Construction of Greenwich section of Cycleway 4 to start sooner
- Mayor of London Sadiq Khan visits Rotherhithe roundabout to see ongoing transformation
- Work on Cycleway 4 in Creek Road, Greenwich is set to begin later this year, several months earlier than initially planned
- London’s record-breaking Santander Cycles bike hire scheme will be expanded to Bermondsey and Rotherhithe for the first time
- TfL is on course to triple the amount of protected space on London’s roads between 2016 and 2020
The Mayor of London, Sadiq Khan, today announced that construction of the next section of Cycleway 4 will start ahead of schedule, helping communities in south-east London enjoy the benefits of this major new route between Tower Bridge and Greenwich sooner.
Sadiq said work on the Creek Road section will start later this year - instead of April 2020 as originally planned - during a visit to see the ongoing transformation of Rotherhithe roundabout which has one of the worst safety records in the capital.
Once complete, Cycleway 4 will add 10km of segregated cycle route to London’s network – enabling thousands more people to make everyday journeys by bike. New pedestrian crossings are set to make the area much easier for people walking to get around.
Work on the first sections of Cycleway 4 began in July, with work currently taking place to create 3.6km of segregated Cycleway along Tooley Street and Jamaica Road. Work is also underway on a complete overhaul of Rotherhithe roundabout, which is included in the Safer Junctions programme, to create segregated cycle lanes around it. This section is set to be complete by spring next year.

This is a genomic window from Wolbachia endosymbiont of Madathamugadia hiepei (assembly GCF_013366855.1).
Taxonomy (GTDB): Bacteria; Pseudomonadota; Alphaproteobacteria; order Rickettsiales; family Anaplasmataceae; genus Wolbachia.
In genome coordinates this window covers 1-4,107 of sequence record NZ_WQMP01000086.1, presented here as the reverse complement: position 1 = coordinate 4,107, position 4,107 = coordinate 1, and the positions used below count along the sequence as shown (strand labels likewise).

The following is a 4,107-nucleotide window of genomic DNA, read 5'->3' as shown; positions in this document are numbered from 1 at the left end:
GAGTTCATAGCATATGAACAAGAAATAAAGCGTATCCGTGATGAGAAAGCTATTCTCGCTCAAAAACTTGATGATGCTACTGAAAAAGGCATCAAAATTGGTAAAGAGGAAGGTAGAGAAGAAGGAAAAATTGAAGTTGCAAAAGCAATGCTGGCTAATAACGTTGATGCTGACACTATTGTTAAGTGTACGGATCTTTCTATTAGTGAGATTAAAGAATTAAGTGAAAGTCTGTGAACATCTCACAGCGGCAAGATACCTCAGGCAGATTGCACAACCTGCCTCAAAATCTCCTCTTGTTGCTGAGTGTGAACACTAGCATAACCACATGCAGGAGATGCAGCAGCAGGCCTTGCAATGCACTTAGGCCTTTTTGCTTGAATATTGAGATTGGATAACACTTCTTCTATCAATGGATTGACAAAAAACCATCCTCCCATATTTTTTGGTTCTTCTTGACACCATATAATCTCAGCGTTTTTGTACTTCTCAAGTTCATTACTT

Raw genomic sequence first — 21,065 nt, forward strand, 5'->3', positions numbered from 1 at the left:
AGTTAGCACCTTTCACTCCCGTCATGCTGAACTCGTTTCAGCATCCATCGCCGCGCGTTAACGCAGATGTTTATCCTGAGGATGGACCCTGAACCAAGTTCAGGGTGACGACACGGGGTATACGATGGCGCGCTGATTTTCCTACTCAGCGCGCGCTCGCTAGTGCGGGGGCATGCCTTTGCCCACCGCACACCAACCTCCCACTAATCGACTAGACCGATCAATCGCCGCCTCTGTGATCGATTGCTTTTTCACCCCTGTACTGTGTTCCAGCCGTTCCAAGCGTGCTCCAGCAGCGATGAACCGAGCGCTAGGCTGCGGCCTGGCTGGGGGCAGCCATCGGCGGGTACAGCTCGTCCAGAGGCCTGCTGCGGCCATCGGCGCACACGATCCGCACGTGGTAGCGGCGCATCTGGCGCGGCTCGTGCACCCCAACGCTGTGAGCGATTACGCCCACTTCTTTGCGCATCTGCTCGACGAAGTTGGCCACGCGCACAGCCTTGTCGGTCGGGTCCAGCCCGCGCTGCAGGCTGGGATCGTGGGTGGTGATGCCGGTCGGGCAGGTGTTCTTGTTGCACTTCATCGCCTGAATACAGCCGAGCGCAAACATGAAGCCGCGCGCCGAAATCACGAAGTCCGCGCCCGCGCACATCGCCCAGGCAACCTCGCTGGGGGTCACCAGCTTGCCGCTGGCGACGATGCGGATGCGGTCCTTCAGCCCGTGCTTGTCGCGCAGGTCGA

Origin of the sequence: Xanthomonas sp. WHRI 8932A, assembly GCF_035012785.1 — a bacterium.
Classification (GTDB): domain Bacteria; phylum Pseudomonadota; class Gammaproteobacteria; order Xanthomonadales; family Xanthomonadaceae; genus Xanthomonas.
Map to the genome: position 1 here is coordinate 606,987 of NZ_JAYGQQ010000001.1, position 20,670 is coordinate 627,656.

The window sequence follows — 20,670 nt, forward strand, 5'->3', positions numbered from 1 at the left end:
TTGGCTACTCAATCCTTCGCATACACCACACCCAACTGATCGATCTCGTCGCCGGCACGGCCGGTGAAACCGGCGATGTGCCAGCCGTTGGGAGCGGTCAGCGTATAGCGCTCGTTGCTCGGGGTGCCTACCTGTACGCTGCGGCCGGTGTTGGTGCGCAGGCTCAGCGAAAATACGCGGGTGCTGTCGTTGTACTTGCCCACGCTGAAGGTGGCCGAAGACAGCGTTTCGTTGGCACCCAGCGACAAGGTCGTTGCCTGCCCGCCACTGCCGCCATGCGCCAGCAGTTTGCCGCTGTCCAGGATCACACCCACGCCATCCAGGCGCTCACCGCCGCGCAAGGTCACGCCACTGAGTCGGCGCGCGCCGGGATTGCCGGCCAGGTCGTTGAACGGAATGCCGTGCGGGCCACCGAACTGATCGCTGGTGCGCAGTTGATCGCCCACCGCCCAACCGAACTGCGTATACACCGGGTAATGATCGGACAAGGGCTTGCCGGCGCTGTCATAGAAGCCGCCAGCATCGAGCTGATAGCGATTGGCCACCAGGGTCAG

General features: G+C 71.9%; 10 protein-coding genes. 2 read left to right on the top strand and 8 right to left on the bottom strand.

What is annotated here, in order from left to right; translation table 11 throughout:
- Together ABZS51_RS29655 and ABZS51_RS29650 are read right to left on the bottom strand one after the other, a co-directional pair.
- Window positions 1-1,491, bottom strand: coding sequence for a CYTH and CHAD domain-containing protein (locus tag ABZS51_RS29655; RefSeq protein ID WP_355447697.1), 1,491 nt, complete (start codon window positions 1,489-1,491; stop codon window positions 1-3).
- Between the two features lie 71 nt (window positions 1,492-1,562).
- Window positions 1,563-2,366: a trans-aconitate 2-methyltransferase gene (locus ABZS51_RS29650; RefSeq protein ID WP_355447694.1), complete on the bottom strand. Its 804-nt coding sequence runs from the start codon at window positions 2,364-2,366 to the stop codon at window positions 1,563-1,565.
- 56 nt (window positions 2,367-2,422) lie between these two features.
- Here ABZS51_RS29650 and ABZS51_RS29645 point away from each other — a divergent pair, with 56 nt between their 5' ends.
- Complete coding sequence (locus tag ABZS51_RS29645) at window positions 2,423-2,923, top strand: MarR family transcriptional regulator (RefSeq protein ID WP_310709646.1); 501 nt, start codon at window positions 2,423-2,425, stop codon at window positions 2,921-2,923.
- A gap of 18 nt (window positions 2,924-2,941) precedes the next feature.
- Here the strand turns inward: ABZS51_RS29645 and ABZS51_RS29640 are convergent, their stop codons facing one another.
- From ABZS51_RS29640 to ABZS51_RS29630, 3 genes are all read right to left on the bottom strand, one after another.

The Mayor also announced that London’s cycle hire scheme, Santander Cycles, is set to be expanded along the new route between Tooley Street and Canada Water station when the Cycleway opens. New docking stations along the route will make it even easier for people to start cycling in south east London and it will be the first time that the scheme has reached Bermondsey and Rotherhithe. Last year saw the highest ever numbers of people using the scheme, with over 10.5 million hires over 12 months. The scheme currently covers 100 square kilometres of London, making it Europe’s largest cycle hire scheme.
TfL has been working closely with its contractor, Kier Highways, and Southwark Council to keep any disruption caused by construction work to a minimum. Much of the work has been planned to take place over the school holidays, when there are fewer people using the roads. TfL is also monitoring traffic along the route regularly, adjusting traffic light timings where necessary to help keep people moving.
The Mayor of London, Sadiq Khan, said: “I’m delighted that we are bringing forward construction on this latest segregated cycle way so that people can enjoy the benefits of this major new Cycleway route sooner. By creating new crossings and segregated routes we will make it safer and more convenient for many more Londoners to walk and cycle, which is crucial to clean up our toxic air. Expanding the Santander Cycles scheme to Bermondsey and Rotherhithe for the first time will provide a further boost for cycling in south east London.”